Erysipelas is a systemic bacterial disease characterized by diamond shaped skin lesions and arthritis in its chronic forms.


It is a frequent disease caused by a bacteria called Erysipelothrix rhusiopathiae found in most farms. It is estimated that up to 20% of healthy animals carry the organism in the tonsils, and it is eliminated through feces or saliva, thus, this is the way the disease maintains a low infection level in the environment. It also can be found in many other species, including birds and sheep, and can survive outside the pig for a few weeks, mainly in flooring where sand is used as bedding. Infected feces are probably the main source of infection, mainly in growers and finishers.

The disease is not very common in pigs 8 to 12 weeks old or less due to the protection provided by maternal antibodies in colostrum. The more susceptible animals are growing pigs, gilts and not vaccinated sows.

This bacteria can cause infection on its own, but recurrent viral infections such as PRRS or influenza can trigger erysipelas outbreaks. The bacteria invades the blood stream through different ways including skin lesions or through the digestive tract’s wall, producing septicemia. The incubation period is 24 to 48 hours.

Sporadic cases are frequent, but if a sow gets infected, the exposure of the rest of the animals to its urine and feces is high, thus it is advisable to inject penicillin to all the animals in contact with the sow. 



  • High temperatures; sperm can be affected during all the development period, which lasts 5 to 6 weeks. Infertility is seen as returns, empty sows and small litters. 


Hyper-acute and acute disease

  • Death, general infection.
  • High temperature.
  • Might look normal.
  • Might cause abortion.
  • Mummified piglets.
  • Characteristic skin lesions that look like skin eruptions of 10 to 50 mm, and diamond shaped all over the body that can change from red to black.
  • Pigs do not want to wake up and are rigid, indicating joints infection.
  • Sudden death is frequent due to acute septicemia or heart failure.

Sub-acute disease

  • Loss of appetite.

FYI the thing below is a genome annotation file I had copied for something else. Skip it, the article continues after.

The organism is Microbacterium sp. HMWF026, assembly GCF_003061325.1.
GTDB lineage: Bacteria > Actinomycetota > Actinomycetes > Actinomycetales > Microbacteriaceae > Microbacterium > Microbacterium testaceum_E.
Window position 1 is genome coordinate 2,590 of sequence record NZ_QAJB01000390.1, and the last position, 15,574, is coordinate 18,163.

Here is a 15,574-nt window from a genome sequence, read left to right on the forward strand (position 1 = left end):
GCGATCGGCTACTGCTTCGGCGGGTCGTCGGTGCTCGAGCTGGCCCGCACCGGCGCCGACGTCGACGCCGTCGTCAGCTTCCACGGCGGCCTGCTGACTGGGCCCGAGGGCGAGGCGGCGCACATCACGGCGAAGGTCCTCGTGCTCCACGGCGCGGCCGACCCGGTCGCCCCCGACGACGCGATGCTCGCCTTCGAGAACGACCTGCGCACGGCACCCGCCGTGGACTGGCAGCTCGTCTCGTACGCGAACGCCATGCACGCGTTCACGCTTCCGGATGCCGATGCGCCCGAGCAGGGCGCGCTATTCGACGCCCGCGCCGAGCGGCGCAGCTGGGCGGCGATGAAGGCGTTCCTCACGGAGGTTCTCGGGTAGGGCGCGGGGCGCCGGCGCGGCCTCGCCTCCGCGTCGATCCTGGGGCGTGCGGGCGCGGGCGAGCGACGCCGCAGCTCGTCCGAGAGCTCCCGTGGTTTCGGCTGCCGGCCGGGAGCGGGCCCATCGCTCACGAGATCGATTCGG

• Infertility
  • Characteristic skin lesions.
  • Temperature variations.
  • The disease can be so mild, it goes undetected.
  • Some piglets die in the uterus after a sub-acute infection and are mummified.

Chronic disease

  • May or may not be present after the acute or sub-acute disease.
  • Affects joints producing lameness or chronic arthritis and swollen that can be responsible for condemnation at the slaughterhouse.
  • Heart valves can be affected, which lead to an increase of the heart’s size, and ultimately heart failure.

Lactating piglets

  • Not common in piglets

Weaners and growers

Acute disease:

  • Sudden death.
  • High fever.
  • Characteristic skin lesions diamond shaped all over the body that can change from red to black.

Sub-acute and mild disease:

  • It is the most frequent form of the disease.
  • Might present skin lesions, but the pig does not look ill despite having fever.
  • Might affect joints producing chronic arthritis and swelling. 

Causes / Contributing Factors

  • Pigs movements that imply mix of animals and stress.
  • Hot summer weather with high humidity.
  • Humid and dirty pens.
  • Liquid feeding, mainly if milk- derived products are used, which can be an important source of infection because the microorganism reproduces in them.
  • Barns continually used that do not follow the all-in/all-out system and are not disinfected.
  • Water supply systems that may get contaminated.
  • Viral infections, particularly PRRS and influenza.
  • Common in systems that use stray bedding.


Based in clinical signs and isolation of the organism, which easily grows in the laboratory. Serology tests only indicate exposition to the organism but not necessarily the presence of the disease. 


  • The organism is very sensitive to penicillin.
  • Normally one injection of a long acting penicillin is enough, but in severe cases it may be necessary to repeat 2 or 3 days after the first dose.
  • If a high number of animals is affected, medicate the water with amoxicillin or penicillin.
  • In prolonged outbreaks, medicate the feed with penicillin.
  • In individual outbreaks of finishing pigs, the pens must be cleaned and disinfected between lots.
  • In case of continuous outbreaks in the growing area, it might be necessary to vaccinate the pigs at 8 weeks of age, and possibly revaccinate at 10 to 12 weeks of age. Usually, pigs do not get vaccinated before 8 weeks of age because colostrum antibodies reduce the response to the vaccine.
  • Vaccinate replacing gilts.
  • Vaccinate the breeding herd every year.